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Jul 5, 2007

Prions Play Preventive Role in Alzheimer’s

  • Researchers at the University of Leeds found that the normal prions produced by the body help to prevent the plaques that build up in the brain to cause Alzheimer’s disease.

    "In vCJD, the normal version of prion protein, PrPc, found naturally in the brain, is corrupted by infectious prions to cause disease. Our experiments have shown that the normal prion proteins found in brain cells reduce the formation of beta amyloid, a protein that binds with others to build plaques in the brain that are found in Alzheimer’s disease," explains Nigel Hooper, Ph.D., a professor at Leeds and leader of the research.

    Using cells grown in the lab, the team looked at the effect of high and low levels of normal prion protein in the successful formation of beta amyloid. They found that beta amyloid did not form in cells with higher than usual levels of PrPc. In comparison, when the level of PrPc was low or absent, beta amyloid formation was found to go back up again.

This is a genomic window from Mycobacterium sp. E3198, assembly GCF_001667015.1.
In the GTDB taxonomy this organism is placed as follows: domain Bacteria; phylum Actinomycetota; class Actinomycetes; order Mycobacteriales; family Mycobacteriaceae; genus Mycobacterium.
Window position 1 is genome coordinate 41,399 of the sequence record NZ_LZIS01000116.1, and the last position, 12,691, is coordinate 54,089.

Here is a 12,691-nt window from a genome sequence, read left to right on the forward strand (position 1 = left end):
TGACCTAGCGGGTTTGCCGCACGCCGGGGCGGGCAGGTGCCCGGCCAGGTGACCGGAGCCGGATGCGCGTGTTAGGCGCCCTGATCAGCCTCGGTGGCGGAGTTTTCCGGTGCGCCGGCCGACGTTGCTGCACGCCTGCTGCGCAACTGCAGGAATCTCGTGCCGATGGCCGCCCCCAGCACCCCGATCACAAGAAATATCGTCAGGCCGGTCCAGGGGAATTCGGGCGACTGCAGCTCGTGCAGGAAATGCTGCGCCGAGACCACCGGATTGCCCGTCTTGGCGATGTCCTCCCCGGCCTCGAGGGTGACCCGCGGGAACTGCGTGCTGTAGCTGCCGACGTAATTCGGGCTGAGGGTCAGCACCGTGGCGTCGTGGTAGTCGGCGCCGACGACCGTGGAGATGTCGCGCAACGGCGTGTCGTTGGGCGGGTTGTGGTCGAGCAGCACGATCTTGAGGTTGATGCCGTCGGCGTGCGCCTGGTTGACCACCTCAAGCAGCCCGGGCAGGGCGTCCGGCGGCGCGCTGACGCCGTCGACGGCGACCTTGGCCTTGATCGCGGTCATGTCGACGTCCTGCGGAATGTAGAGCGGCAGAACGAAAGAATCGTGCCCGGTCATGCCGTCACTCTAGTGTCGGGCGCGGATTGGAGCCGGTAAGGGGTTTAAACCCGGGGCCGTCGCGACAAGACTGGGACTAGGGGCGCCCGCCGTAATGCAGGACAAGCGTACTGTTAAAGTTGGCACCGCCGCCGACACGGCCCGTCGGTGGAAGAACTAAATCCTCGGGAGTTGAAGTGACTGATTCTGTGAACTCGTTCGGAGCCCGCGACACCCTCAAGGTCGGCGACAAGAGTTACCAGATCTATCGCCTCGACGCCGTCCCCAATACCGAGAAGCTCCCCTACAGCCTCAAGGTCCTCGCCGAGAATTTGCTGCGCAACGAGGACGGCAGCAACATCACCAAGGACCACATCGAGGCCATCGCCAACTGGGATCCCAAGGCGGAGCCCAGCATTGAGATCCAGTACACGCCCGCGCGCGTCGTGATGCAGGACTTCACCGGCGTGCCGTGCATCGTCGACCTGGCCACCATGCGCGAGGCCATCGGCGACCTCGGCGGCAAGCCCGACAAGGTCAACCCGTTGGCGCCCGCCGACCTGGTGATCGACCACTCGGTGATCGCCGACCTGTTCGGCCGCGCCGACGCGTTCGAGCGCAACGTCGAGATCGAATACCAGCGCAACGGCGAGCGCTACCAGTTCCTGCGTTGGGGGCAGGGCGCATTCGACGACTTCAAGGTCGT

Mice genetically engineered to lack PrPc were also studied. Again, this revealed that in its absence, the harmful beta amyloid proteins were able to form.

    It appears that PrPc, the normal prion protein, exerts its beneficial effect by stopping beta secretase from cutting up amyloid protein into the smaller beta amyloid fragments needed to build plaques.



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Scientifically Studying Ecstasy

MDMA (commonly known as the empathogen “ecstasy”) is classified as a Schedule 1 drug, which is reserved for compounds with no accepted medical use and a high abuse potential. Two researchers from Stanford, however, call for a rigorous scientific exploration of MDMA's effects to identify precisely how the drug works, the data from which could be used to develop therapeutic compounds.

Do you agree that ecstasy should be studied for its potential therapeutic benefits?

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